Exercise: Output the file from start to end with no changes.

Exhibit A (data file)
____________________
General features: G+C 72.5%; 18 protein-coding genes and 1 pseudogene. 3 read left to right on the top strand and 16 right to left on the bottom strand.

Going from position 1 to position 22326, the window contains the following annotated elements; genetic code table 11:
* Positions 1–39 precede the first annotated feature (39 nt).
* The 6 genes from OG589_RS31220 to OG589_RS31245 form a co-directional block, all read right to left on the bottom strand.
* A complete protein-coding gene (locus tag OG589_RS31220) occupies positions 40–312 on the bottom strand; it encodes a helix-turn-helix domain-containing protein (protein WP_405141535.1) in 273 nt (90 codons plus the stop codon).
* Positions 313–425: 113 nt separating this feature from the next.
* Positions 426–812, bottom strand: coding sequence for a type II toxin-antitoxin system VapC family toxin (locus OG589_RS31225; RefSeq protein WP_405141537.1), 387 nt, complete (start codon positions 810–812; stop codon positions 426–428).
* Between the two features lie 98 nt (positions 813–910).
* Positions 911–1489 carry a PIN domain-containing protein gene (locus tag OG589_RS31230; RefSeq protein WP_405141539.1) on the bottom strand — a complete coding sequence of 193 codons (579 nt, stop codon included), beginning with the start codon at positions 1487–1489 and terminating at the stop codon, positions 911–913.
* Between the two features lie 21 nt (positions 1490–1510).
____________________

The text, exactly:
General features: G+C 72.5%; 18 protein-coding genes and 1 pseudogene. 3 read left to right on the top strand and 16 right to left on the bottom strand.

Going from position 1 to position 22326, the window contains the following annotated elements; genetic code table 11:
* Positions 1–39 precede the first annotated feature (39 nt).
* The 6 genes from OG589_RS31220 to OG589_RS31245 form a co-directional block, all read right to left on the bottom strand.
* A complete protein-coding gene (locus tag OG589_RS31220) occupies positions 40–312 on the bottom strand; it encodes a helix-turn-helix domain-containing protein (protein WP_405141535.1) in 273 nt (90 codons plus the stop codon).
* Positions 313–425: 113 nt separating this feature from the next.
* Positions 426–812, bottom strand: coding sequence for a type II toxin-antitoxin system VapC family toxin (locus OG589_RS31225; RefSeq protein WP_405141537.1), 387 nt, complete (start codon positions 810–812; stop codon positions 426–428).
* Between the two features lie 98 nt (positions 813–910).
* Positions 911–1489 carry a PIN domain-containing protein gene (locus tag OG589_RS31230; RefSeq protein WP_405141539.1) on the bottom strand — a complete coding sequence of 193 codons (579 nt, stop codon included), beginning with the start codon at positions 1487–1489 and terminating at the stop codon, positions 911–913.
* Between the two features lie 21 nt (positions 1490–1510).